|6/13/2018 2:25:00 PM|
By Mary Helt Gavin“Educated” by Tara Westover is a thought-provoking memoir about growing up in a Mormon Survivalist family. She was the youngest of seven children, all working in the junkyard owned by their father, Val, in the mountains of south-eastern Idaho.
Val Westover and his wife, LaRee, excluded the government from their family life. The children, born at home, did not have birth certificates. Doctors were not needed, because LaRee’s knowledge of herbs and home remedies seemed sufficient.
For a time, the four oldest children received home-schooling from their mother, but, Ms. Westover writes, by the time Tara came along, home schooling became lost in the mix of the day. Tara could climb cranes and crush cars but she knew little of the outside world.
Her parents loved her, but one of her brothers was physically abusive to her and her parents turned a blind eye if she spoke or complained, even though her mother witnessed some of it.
At home, Tara saw her mother as a weak woman dominated by her husband. Outside the home, though, LaRee found the strength to become a practicing, though unlicensed, midwife, and Tara saw her mother as more independent and strong in those circumstances.
LaRee started selling her herbs and remedies, first as a cottage industry. Now as a larger business, Butterfly Express sells its products on the Internet.
Tara’s father believed the end of the world was coming and thought the most
important thing he could do for his family was stockpile food and fuel for The Coming.
Eventually a brother scored high enough on the ACT test to attend Brigham Young University. He encouraged Tara, saying she could do the same.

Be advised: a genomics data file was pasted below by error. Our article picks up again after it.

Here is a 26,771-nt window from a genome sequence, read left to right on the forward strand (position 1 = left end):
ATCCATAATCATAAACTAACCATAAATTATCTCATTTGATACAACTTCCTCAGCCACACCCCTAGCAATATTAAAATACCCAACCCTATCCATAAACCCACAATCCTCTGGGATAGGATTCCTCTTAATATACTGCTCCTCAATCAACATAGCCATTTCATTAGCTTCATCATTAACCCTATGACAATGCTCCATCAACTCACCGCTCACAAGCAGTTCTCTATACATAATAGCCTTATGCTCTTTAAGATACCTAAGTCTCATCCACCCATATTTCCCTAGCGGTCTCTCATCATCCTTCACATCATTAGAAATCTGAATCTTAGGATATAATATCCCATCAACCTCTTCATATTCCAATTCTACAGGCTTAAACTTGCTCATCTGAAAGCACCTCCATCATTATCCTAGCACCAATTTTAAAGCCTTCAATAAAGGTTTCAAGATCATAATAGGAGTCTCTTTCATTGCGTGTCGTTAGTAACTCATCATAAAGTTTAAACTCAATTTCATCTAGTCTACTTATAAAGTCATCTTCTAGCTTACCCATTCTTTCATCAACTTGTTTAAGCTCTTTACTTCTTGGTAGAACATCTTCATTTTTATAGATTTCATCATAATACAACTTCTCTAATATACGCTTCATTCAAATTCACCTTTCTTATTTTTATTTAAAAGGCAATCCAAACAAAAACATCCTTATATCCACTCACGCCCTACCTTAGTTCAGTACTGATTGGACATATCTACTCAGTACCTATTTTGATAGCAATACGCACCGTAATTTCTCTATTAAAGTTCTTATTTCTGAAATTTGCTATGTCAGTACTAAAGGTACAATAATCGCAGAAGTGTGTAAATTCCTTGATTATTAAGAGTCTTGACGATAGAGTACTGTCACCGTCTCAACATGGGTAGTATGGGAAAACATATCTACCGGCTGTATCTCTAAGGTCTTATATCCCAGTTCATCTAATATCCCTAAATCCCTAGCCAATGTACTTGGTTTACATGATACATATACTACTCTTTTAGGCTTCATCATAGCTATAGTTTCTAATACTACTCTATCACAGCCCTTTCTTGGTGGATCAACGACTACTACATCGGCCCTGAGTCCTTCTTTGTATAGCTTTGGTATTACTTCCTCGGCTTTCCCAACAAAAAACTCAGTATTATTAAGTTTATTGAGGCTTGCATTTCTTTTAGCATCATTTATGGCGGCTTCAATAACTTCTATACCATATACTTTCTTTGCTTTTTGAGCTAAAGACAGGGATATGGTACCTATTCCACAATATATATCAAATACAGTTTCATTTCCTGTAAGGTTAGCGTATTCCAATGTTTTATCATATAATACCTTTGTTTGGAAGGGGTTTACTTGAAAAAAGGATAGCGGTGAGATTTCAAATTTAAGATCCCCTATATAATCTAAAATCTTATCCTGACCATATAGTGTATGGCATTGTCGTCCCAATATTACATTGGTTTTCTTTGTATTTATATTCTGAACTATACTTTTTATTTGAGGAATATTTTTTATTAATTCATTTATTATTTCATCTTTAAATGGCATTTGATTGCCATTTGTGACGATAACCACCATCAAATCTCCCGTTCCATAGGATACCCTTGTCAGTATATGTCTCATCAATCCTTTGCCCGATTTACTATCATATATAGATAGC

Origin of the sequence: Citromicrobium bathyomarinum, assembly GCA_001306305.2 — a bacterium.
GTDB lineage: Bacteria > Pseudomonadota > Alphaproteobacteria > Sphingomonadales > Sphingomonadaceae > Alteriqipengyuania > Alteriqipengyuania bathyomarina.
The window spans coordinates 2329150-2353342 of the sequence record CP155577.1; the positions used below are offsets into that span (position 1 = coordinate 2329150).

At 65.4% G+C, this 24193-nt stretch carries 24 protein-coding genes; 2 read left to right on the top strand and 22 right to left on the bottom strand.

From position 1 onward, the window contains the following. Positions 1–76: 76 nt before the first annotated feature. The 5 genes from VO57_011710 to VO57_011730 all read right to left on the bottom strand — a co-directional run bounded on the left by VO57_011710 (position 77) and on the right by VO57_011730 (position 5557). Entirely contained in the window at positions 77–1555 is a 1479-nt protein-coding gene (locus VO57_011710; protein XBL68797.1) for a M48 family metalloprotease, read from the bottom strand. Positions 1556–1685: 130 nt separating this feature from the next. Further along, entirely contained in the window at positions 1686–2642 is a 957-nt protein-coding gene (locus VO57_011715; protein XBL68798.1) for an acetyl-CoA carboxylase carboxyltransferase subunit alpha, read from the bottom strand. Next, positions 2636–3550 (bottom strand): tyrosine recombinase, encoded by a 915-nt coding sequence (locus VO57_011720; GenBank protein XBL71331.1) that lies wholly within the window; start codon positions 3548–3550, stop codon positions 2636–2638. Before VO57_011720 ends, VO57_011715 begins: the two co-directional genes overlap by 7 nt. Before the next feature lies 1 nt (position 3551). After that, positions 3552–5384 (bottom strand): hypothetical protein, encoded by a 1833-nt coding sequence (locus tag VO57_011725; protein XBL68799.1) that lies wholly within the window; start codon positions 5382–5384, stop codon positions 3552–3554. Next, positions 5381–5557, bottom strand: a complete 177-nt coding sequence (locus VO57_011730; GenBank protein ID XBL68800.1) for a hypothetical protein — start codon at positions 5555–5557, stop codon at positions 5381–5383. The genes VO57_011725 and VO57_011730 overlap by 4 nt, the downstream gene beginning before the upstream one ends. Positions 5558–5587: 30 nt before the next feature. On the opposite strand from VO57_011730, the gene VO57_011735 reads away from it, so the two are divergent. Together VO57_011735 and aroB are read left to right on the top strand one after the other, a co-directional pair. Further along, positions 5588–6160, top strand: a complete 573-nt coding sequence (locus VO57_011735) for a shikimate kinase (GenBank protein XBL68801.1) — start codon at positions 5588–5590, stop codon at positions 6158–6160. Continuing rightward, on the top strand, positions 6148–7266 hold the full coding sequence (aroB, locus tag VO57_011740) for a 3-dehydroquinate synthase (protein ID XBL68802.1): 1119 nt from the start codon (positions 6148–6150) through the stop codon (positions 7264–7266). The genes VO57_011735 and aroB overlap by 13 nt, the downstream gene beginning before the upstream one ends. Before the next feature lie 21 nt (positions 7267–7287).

Tara believed she had to get away from the brutal life in the junkyard. She graduated from Brigham Young with honors and received a scholarship from Trinity College Cambridge, earning her Ph.D. in history at Cambridge in 2014. Two of her siblings, Tyler and Richard, have also earned Ph.D.s.
She writes, “Not knowing for certain, but refusing to give way to those who claim certainty was a privilege I had never allowed myself. My life was narrated for me by others. Their voices were forceful, emphatic, absolute. It never had occurred to me that my voice might be as strong as theirs.”
Tara Westover found her voice, which has reverberated from England, where she now lives, to Idaho.
The Westover family has taken issue with Tara Westover about how she “maligns” their lives, their religion and their lifestyle, said Blake Atkin, a family friend and attorney.
In The Preston (Idaho) Citizen in February of this year, Necia P. Seamons wrote that Mr. Atkin said “Educated” should be read “with a grain of salt. … Although ‘there’s a little germ of truth,’ in “Educated,” the book falsely portrays the Westover family,’ Atkin said.”
Some passages in this book are so beautiful one may read them again, just to savor – with or without a grain of salt – the author’s insights on how one reaches mature reasoning.
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